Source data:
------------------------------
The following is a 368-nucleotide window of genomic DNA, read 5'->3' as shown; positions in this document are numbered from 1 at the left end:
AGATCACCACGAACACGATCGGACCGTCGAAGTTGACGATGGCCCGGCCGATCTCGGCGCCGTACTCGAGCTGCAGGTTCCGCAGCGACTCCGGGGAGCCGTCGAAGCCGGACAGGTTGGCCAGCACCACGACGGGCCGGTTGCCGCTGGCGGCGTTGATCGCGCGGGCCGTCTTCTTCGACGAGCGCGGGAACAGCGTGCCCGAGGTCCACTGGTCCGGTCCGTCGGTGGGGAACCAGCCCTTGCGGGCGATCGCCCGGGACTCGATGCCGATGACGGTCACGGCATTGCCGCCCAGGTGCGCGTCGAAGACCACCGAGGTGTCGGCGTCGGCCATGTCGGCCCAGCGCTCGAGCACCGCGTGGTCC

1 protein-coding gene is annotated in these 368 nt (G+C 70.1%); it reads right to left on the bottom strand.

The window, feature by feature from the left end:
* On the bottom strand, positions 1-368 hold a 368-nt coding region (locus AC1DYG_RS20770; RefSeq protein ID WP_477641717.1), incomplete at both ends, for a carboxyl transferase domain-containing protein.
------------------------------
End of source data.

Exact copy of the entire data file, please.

The following is a 368-nucleotide window of genomic DNA, read 5'->3' as shown; positions in this document are numbered from 1 at the left end:
AGATCACCACGAACACGATCGGACCGTCGAAGTTGACGATGGCCCGGCCGATCTCGGCGCCGTACTCGAGCTGCAGGTTCCGCAGCGACTCCGGGGAGCCGTCGAAGCCGGACAGGTTGGCCAGCACCACGACGGGCCGGTTGCCGCTGGCGGCGTTGATCGCGCGGGCCGTCTTCTTCGACGAGCGCGGGAACAGCGTGCCCGAGGTCCACTGGTCCGGTCCGTCGGTGGGGAACCAGCCCTTGCGGGCGATCGCCCGGGACTCGATGCCGATGACGGTCACGGCATTGCCGCCCAGGTGCGCGTCGAAGACCACCGAGGTGTCGGCGTCGGCCATGTCGGCCCAGCGCTCGAGCACCGCGTGGTCC

1 protein-coding gene is annotated in these 368 nt (G+C 70.1%); it reads right to left on the bottom strand.

The window, feature by feature from the left end:
* On the bottom strand, positions 1-368 hold a 368-nt coding region (locus AC1DYG_RS20770; RefSeq protein ID WP_477641717.1), incomplete at both ends, for a carboxyl transferase domain-containing protein.